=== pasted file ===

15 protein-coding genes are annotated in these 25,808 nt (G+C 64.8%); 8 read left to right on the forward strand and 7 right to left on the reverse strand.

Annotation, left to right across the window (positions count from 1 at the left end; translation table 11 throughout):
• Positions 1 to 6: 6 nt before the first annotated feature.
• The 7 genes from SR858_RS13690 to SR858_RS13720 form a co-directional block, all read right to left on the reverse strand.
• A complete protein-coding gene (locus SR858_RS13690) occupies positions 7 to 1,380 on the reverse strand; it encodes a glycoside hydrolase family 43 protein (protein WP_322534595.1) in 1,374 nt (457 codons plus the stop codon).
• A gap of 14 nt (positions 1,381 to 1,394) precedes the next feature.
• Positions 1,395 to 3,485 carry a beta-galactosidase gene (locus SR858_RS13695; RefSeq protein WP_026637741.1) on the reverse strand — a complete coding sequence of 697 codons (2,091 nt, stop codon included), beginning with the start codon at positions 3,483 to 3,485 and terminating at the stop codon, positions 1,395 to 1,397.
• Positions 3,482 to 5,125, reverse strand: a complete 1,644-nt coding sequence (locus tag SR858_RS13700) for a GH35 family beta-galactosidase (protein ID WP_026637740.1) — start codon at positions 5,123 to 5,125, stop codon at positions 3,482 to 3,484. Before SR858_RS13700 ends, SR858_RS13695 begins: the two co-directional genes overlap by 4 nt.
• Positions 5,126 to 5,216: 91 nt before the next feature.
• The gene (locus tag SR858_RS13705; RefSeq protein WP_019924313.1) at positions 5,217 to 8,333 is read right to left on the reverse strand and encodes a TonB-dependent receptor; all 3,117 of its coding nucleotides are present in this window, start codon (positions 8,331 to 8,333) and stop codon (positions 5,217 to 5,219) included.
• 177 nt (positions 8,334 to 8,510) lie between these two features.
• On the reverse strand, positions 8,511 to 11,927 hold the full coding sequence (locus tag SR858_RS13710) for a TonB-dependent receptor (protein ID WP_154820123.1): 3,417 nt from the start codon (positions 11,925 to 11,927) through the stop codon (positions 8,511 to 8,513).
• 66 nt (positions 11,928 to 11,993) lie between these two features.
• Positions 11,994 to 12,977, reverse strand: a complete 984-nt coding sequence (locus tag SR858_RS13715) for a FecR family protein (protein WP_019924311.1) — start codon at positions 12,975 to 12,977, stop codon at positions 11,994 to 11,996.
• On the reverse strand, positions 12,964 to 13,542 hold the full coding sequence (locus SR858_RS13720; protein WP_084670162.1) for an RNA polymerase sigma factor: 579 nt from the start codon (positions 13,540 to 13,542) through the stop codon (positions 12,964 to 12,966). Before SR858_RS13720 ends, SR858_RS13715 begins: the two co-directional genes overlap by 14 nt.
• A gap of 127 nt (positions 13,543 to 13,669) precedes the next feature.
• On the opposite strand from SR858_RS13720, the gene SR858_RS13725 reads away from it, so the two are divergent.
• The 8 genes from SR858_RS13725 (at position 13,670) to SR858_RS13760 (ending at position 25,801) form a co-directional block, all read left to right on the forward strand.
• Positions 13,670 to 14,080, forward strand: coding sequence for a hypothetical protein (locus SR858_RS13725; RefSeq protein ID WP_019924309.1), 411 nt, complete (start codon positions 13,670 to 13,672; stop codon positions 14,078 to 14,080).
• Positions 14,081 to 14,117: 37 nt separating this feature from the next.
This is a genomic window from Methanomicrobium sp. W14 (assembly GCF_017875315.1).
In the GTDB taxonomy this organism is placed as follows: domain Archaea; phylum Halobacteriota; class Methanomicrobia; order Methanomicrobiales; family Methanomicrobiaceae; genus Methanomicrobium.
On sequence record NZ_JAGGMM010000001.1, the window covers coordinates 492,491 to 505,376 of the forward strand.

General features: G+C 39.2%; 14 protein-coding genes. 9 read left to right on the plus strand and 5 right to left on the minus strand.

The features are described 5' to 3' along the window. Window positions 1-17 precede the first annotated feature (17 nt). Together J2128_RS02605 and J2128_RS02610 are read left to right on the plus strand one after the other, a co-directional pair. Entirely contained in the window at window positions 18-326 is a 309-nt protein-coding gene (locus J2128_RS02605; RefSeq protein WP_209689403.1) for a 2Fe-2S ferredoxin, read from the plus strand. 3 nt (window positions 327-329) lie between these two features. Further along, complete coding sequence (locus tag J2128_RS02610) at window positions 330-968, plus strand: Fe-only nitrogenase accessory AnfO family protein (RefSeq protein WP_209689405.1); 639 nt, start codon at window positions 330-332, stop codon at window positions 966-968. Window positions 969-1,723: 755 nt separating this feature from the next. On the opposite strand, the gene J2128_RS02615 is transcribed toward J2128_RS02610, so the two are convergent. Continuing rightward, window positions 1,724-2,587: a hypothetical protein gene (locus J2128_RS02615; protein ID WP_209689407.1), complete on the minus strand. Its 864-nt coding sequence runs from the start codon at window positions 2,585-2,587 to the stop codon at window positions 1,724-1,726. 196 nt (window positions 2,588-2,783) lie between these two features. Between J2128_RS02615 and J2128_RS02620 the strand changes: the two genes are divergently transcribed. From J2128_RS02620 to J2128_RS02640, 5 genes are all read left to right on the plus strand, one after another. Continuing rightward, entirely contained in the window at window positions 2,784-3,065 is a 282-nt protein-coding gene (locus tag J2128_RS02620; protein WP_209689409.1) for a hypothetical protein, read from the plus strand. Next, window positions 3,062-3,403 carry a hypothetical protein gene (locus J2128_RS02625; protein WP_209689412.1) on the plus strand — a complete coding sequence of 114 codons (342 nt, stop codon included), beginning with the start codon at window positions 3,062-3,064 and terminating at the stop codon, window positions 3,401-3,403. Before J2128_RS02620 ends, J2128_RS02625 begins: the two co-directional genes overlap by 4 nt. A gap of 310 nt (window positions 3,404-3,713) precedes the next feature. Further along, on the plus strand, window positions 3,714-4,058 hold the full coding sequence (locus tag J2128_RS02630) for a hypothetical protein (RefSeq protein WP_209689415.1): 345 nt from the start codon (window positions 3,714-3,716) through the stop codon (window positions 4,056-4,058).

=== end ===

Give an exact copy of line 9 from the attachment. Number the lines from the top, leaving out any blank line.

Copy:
• Positions 5,126 to 5,216: 91 nt before the next feature.